Design for kids grows up in China

Qinhuangdao, China – A few images spring to mind when hearing the words ‘children’s eatery’: visions of cartoon-character cutouts, primary colours, perhaps a carnivalesque atmosphere. For Aranya Kids Restaurant, however, Wutopia Lab opted for a more mature ambience.

Multicoloured rooms are no longer as attractive to children as we may think

‘Gimmicky and childish design doesn’t interest every kid,’ says Yu Ting, chief architect at Wutopia Lab. It was one child in particular that inspired Ting’s pared-back aesthetic in Qinhuangdao, China. When experiencing various hospitality environments with his daughter, the designer was surprised to discover her aversion to colourful, cartoonish spaces. ‘There are already too many naive designs made by adults. Multicoloured rooms are no longer as attractive to children as we may think.’

Ting’s daughter mentioned two key factors for engaging youngsters: spatial variation and a leitmotif. ‘Since they’re so curious about unfamiliar things, children enjoy exploring different spaces and following clues to unearth new experiences. Without an overwhelming palette to distract them, kids can be guided by the obvious colours in the scheme.’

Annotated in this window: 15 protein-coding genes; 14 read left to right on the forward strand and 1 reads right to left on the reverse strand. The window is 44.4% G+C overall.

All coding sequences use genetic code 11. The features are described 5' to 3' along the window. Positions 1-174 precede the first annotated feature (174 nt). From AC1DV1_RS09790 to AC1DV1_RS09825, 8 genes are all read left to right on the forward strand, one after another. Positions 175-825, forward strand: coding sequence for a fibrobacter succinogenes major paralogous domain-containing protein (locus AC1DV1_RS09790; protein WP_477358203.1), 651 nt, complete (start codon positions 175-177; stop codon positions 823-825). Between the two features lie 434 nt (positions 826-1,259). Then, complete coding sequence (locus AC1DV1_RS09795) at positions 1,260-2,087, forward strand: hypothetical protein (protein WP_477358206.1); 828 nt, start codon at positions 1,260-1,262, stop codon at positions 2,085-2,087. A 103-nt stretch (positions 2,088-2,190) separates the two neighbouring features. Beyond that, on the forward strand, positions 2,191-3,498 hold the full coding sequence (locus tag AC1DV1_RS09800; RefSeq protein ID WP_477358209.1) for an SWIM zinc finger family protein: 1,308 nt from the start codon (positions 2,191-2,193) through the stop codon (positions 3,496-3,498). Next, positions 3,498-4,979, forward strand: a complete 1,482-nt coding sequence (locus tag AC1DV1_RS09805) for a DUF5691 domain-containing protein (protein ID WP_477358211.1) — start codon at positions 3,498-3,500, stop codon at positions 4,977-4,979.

Navigated by the sunshine-yellow staircase, for example, wee visitors pass by a bubble tree to arrive at the building’s fire-engine-red crown, which Ting likens to a flag or lighthouse. Made from double-perforated aluminium panels, the structure sits atop an example of Prairie-School-meets-Art-Deco architecture. Wutopia Lab wrapped the original façade in polycarbonate panels, leaving a gap for vertical gardens and large staircases. ‘This is the first time we’ve used polycarbonate to represent a solid surface, because the material can reveal silhouettes from inside. At some angles, however, the shadows vanish. This means the walls vary depending on the viewer’s perspective and the time of day.’

Location

This is an edited version of a piece featured in St-W 124 (p. 98-103). To read the full story, which includes insights on the way children focus on food and the need for spatial ambiguity, you can . 

Leaderboard: Rietveld Academie
Leaderboard: Rietveld Academie

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